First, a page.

New help for customers to recover payments - Banking - News - Moneyfacts


New help for customers to recover payments

New help for customers to recover payments

Category: Banking

Updated: 27/01/2016
First Published: 27/01/2016

This article was correct at the time of publication. It is now over 6 months old so the content may be out of date.

It's an all-too familiar scenario – we transfer money to a friend's account, only to get a wave of panic that we've input the wrong details after we've already pressed the "send" button. Happily, these fits of mild terror could soon be things of the past, as even if you do send money to the wrong person, it should now be easier to recover it…

Returning funds to the rightful owners

A change to industry procedures means that customers who make a mistake when sending a mobile, phone or online banking payment will have improved help to recover the funds, protecting the money sent and increasing the chances that it'll be returned to the rightful owner.

The new procedures will strengthen current guidelines: as it stands, customers can expect a bank or building society to investigate a mis-sent payment within a standardised timescale, but from now on, when there is clear evidence of a genuine mistake, the receiving bank will prevent the money being spent by the wrong recipient.

Once the sender has notified their banks that they've made a payment to the wrong account, action will be commenced within a maximum of two working days. The receiving bank will be requested to prevent the money being mistakenly spent, and in straightforward cases where the recipient doesn't dispute the return of the funds, the money will be returned to sender within 20 working days, the first time such a timescale has been proposed.

However, there will still be measures in place to "balance the rights of all customers", which means that in all cases, the receiving customer will be contacted by their bank and given the opportunity to dispute the return. Additional safeguards will be implemented to ensure that, in cases that are less clear cut, no funds will be removed without the consent of the recipient.

If it isn't possible to reclaim funds, you'll be notified within 20 working days of your initial enquiry (and in many cases much sooner), and will be given information of the available options should you wish to take things further.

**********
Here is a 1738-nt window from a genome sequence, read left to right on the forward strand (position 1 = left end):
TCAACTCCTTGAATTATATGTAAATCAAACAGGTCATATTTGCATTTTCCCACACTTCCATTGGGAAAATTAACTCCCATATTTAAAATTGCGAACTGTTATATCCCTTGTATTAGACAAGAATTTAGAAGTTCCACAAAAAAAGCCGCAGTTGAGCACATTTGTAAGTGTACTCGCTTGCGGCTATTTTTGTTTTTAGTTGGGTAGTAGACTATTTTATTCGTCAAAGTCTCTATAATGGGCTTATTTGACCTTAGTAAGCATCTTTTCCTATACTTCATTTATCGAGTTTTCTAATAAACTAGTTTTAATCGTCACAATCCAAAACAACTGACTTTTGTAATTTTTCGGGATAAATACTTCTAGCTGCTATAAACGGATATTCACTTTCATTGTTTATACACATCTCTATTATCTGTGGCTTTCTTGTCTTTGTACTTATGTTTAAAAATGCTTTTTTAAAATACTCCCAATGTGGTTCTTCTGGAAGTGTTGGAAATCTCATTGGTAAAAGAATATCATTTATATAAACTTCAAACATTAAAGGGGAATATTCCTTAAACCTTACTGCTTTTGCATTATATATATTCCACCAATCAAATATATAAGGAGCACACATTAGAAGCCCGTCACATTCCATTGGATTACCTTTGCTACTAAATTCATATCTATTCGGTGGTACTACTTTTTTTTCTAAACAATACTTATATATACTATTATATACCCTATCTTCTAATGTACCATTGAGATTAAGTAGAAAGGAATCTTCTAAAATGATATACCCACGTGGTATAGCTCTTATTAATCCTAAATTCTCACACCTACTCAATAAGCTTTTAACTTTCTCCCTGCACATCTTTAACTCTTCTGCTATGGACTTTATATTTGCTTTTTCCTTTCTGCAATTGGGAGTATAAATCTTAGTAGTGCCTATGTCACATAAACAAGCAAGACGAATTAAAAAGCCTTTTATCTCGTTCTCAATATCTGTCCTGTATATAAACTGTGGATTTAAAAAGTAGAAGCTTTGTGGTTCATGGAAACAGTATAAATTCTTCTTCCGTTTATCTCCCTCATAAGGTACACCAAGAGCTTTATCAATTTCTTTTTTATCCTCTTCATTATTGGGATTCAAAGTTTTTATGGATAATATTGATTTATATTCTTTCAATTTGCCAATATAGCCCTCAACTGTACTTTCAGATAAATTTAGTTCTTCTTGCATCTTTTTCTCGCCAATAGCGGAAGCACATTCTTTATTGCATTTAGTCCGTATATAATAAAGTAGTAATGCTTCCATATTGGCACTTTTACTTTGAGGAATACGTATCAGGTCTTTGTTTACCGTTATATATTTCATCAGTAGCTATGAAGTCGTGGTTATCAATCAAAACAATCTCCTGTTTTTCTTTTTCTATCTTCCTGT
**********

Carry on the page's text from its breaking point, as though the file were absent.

A welcome move

The move is being implemented by Faster Payments and Bacs to incorporate the entire payments industry, and although the improvements won't guarantee that a customer will get their money back, they offer a clear level of protection thanks to the sheer number of payments that come under the remit.

The procedures apply to payments sent using Faster Payments (which processes virtually every mobile, online and telephone banking payment between banks or building societies) or Bacs Direct Credit, and apply to all banks and building societies that connect directly to these payment schemes, covering more than 95% of electronic payments made in the UK.

Implementation is being rolled out across other indirectly connected banks and building societies during early 2016, but as of yesterday, the vast majority of banking customers will be able to benefit from this extra level of protection.

The move has been widely welcomed by the industry, Government and customers alike, ensuring that customers are treated fairly – and crucially, that they get the response they need should errors occur.

"Any improvements on supporting consumers will be fantastic news for those who fear entering incorrect account details when making payments," said Rachel Springall, finance expert at Moneyfacts, "which can be an easy mistake to make on the go!"

Many of us have been in that situation, which is perhaps unsurprising considering that mobile, online and phone banking customers send over a billion payments every year, according to Craig Tillotson of Faster Payments. Michael Chambers of Bacs said it was "inevitable that human error can sometimes creep in when lengthy account details are being input, and it is absolutely right that anyone who is out of pocket as a result of a mistake can get that money back".

Prevention will of course always be better than cure – it's vital to double-check the sort code and account number when sending any payment, thereby stopping a potential error in its tracks – but if mistakes do happen, it's comforting to know that there'll now be an additional level of protection, for senders and recipients alike.

Disclaimer: Information is correct as of the date of publication (shown at the top of this article). Any products featured may be withdrawn by their provider or changed at any time.

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